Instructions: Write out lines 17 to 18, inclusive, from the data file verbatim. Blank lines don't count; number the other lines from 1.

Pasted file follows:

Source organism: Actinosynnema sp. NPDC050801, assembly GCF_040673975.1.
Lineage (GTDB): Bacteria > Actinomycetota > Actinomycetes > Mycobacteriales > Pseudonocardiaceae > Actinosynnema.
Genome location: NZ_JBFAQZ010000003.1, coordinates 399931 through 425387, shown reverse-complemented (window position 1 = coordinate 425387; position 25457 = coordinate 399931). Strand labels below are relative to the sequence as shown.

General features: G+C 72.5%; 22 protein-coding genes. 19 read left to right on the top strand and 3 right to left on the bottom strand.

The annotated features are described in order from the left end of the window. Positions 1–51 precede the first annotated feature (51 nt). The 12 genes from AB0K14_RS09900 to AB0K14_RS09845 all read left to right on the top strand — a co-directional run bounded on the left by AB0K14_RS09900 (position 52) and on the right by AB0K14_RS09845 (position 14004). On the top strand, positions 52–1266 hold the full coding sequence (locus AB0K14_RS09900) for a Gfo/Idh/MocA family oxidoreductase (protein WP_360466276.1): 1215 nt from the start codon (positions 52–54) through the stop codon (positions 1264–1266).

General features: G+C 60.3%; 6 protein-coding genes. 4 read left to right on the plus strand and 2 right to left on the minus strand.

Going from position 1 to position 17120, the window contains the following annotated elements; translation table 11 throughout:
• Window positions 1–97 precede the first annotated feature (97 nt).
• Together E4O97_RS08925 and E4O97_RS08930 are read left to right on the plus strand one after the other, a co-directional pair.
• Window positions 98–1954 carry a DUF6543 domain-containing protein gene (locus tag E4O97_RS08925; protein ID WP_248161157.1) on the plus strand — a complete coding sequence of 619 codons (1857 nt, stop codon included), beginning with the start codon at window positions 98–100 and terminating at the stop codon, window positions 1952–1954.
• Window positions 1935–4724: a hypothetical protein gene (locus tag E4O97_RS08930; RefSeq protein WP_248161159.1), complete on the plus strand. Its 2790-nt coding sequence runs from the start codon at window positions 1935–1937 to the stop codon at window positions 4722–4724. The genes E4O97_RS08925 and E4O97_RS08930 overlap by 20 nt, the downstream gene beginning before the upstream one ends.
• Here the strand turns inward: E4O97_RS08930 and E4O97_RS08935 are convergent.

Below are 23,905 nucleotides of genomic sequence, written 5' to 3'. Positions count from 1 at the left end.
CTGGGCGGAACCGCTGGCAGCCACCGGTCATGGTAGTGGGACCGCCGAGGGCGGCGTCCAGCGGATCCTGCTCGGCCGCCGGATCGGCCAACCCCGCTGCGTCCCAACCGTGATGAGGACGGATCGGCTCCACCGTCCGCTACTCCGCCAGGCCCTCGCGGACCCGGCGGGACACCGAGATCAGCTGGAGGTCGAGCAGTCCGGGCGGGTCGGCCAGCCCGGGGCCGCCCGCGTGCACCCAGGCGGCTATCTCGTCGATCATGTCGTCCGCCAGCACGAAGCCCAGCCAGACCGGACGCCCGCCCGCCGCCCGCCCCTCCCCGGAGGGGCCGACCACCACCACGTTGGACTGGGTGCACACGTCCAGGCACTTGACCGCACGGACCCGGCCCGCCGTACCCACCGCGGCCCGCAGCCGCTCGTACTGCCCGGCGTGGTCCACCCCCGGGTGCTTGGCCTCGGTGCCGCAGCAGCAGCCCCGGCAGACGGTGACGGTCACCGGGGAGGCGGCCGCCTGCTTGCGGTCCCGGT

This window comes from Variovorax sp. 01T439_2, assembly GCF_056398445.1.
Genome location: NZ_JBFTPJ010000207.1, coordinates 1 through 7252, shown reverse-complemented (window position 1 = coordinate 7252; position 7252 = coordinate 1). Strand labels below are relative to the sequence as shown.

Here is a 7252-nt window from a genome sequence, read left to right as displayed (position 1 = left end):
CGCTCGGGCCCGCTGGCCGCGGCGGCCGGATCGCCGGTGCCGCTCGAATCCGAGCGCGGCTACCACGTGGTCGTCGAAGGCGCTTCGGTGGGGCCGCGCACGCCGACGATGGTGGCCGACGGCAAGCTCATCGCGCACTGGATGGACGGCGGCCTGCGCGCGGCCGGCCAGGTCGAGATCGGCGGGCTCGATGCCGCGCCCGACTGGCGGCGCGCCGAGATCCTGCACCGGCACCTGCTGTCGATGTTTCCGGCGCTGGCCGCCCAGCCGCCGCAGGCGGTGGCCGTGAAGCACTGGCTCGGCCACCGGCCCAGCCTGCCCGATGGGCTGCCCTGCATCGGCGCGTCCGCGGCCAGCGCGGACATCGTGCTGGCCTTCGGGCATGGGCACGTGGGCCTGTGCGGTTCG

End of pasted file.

Here is a 7252-nt window from a genome sequence, read left to right as displayed (position 1 = left end):
CGCTCGGGCCCGCTGGCCGCGGCGGCCGGATCGCCGGTGCCGCTCGAATCCGAGCGCGGCTACCACGTGGTCGTCGAAGGCGCTTCGGTGGGGCCGCGCACGCCGACGATGGTGGCCGACGGCAAGCTCATCGCGCACTGGATGGACGGCGGCCTGCGCGCGGCCGGCCAGGTCGAGATCGGCGGGCTCGATGCCGCGCCCGACTGGCGGCGCGCCGAGATCCTGCACCGGCACCTGCTGTCGATGTTTCCGGCGCTGGCCGCCCAGCCGCCGCAGGCGGTGGCCGTGAAGCACTGGCTCGGCCACCGGCCCAGCCTGCCCGATGGGCTGCCCTGCATCGGCGCGTCCGCGGCCAGCGCGGACATCGTGCTGGCCTTCGGGCATGGGCACGTGGGCCTGTGCGGTTCG